Spinners often drift in large clusters, and it is often difficult to decide if the rise was to your fly, or to a natural. This is when the use of two dries comes into play.

At these times I will utilize a small, high viz parachute pattern tied onto the tippet, then on a dropper off the bend of this, say 15 inches or so behind I will attach my standard spent spinner pattern. This not only gives you two chances at deceiving the wily trout, but the parachute with its hi viz post help you in identifying both the position of your tail fly, and in detecting any takes you may not have decided upon.

As the spinner fall tapers off and trout return to the depths, do not believe the dry fly opportunities are over.

Spinners will drift at the mercy of the currents, and ultimately congregate in backwaters, eddies, and along the windward river margins, and trout will cruise these places well after the main act has ended, rising leisurely to the 'leftover' spoils.

Those spent spinners which stay in the main current will eventually be dragged beneath the surface, and even throughout the spinner fall, those prospecting the bases of ripples with a suitable nymph or wet fly can pull up some good fish. Traditional wet flies such as the dark red spinner work well across and down, and can bring fish to the net in places where the angler has trouble in deceiving them by way of the dry. There are few specialist tricks required here, just fish two suitable patterns in tandem, and swing them through the ripple on a short, tight line, paying special attention to the meeting of the ripple, and the slower rivers edge.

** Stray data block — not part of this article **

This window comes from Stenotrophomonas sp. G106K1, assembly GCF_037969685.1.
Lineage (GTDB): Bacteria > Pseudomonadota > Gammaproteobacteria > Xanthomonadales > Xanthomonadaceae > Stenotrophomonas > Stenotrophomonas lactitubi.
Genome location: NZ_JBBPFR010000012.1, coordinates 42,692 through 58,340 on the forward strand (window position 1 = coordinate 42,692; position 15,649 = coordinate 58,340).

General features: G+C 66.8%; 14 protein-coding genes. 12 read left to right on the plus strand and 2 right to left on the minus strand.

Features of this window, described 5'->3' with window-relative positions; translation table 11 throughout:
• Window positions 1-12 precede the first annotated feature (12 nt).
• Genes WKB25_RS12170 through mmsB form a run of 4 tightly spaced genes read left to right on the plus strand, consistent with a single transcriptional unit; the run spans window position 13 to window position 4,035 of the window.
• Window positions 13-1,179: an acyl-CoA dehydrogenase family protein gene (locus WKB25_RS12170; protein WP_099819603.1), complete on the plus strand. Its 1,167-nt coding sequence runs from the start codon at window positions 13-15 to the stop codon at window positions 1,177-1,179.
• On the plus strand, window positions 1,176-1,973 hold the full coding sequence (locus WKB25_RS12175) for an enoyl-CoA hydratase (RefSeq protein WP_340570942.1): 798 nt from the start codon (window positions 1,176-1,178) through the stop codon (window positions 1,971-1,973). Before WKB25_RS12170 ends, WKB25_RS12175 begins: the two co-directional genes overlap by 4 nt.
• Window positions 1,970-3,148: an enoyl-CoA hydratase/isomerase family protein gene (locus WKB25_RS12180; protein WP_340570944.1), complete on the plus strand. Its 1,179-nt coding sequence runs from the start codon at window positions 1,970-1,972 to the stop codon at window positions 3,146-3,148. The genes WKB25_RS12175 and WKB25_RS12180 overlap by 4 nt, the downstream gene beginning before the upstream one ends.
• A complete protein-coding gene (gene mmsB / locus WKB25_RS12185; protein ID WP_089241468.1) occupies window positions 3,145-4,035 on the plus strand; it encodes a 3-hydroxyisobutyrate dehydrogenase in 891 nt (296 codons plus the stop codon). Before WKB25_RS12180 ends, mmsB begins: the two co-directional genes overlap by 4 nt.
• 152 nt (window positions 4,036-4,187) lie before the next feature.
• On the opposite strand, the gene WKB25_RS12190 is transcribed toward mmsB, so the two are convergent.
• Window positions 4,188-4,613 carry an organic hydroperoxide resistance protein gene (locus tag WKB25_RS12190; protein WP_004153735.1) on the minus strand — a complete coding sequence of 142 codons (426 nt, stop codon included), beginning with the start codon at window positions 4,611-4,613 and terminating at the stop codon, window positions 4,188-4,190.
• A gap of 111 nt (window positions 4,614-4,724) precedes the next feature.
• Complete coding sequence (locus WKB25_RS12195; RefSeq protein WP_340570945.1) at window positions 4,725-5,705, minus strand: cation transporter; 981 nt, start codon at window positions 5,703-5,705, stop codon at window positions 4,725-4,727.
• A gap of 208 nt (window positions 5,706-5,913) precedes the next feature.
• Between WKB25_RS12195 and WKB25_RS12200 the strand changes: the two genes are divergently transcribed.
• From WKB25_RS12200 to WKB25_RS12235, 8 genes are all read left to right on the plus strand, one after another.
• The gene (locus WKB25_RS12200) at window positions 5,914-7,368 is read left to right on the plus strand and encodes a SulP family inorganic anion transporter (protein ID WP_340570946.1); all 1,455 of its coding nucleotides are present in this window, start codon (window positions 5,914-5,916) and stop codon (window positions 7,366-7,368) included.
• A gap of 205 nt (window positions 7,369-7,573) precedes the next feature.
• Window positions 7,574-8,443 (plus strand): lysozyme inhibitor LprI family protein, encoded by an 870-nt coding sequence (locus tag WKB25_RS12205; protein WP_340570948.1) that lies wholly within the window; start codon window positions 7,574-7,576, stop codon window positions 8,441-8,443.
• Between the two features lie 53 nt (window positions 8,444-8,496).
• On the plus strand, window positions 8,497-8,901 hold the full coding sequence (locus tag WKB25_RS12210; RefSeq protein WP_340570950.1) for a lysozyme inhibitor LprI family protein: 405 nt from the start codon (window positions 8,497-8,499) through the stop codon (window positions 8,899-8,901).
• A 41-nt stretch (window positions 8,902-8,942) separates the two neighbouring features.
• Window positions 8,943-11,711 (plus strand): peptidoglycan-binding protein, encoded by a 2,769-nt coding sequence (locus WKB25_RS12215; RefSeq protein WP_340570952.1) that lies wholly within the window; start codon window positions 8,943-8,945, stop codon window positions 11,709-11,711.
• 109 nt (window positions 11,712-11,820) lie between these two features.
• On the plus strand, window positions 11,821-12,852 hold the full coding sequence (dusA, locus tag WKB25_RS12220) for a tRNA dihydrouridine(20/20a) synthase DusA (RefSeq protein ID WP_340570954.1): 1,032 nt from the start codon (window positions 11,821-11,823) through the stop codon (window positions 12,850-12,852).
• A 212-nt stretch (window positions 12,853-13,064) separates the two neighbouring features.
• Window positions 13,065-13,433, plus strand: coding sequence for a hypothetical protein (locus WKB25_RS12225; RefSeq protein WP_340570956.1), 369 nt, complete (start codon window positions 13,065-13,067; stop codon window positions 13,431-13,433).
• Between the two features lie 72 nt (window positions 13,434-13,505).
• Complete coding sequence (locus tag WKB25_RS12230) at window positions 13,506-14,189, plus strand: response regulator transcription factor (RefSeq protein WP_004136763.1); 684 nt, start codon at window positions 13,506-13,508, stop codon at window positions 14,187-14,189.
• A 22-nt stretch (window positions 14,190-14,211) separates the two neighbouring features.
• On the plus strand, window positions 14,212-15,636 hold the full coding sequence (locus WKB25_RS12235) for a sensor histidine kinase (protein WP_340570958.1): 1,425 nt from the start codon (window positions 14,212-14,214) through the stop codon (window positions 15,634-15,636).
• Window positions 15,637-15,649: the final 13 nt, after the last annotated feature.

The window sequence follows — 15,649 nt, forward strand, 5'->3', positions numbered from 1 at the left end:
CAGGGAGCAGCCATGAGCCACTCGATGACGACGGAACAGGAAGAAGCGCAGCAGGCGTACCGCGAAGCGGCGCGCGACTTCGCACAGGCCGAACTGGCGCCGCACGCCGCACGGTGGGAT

The Mataura river dry fly sessions are legendary throughout international angling circles and provide perhaps New Zealand finest 'technical fly fishing' opportunities to a large population of fighting fit brown trout. Not all Mataura fish are large, 18 inches (a shade below 3lbs) being the average size, but during a good rise the angler will find himself with countless opportunities for deceiving free rising southern trout. How you handle the excitement is up to you.


Check out more in our Mataura River series:



Chris Dore is a battle-tested fly fishing guide with over 15 years of professional guiding experience, battling the demanding, ever-changing conditions that our New Zealand rivers throw at us.

In 2006 Chris became one of the first New Zealanders to successfully pass the internationally recognised Federation of Fly Fishers Certified Casting Instructors examination and has since taught many thousands of anglers to up their skillset.

For more in person and on river fly fishing advice and upskilling why not book Chris for a day or three?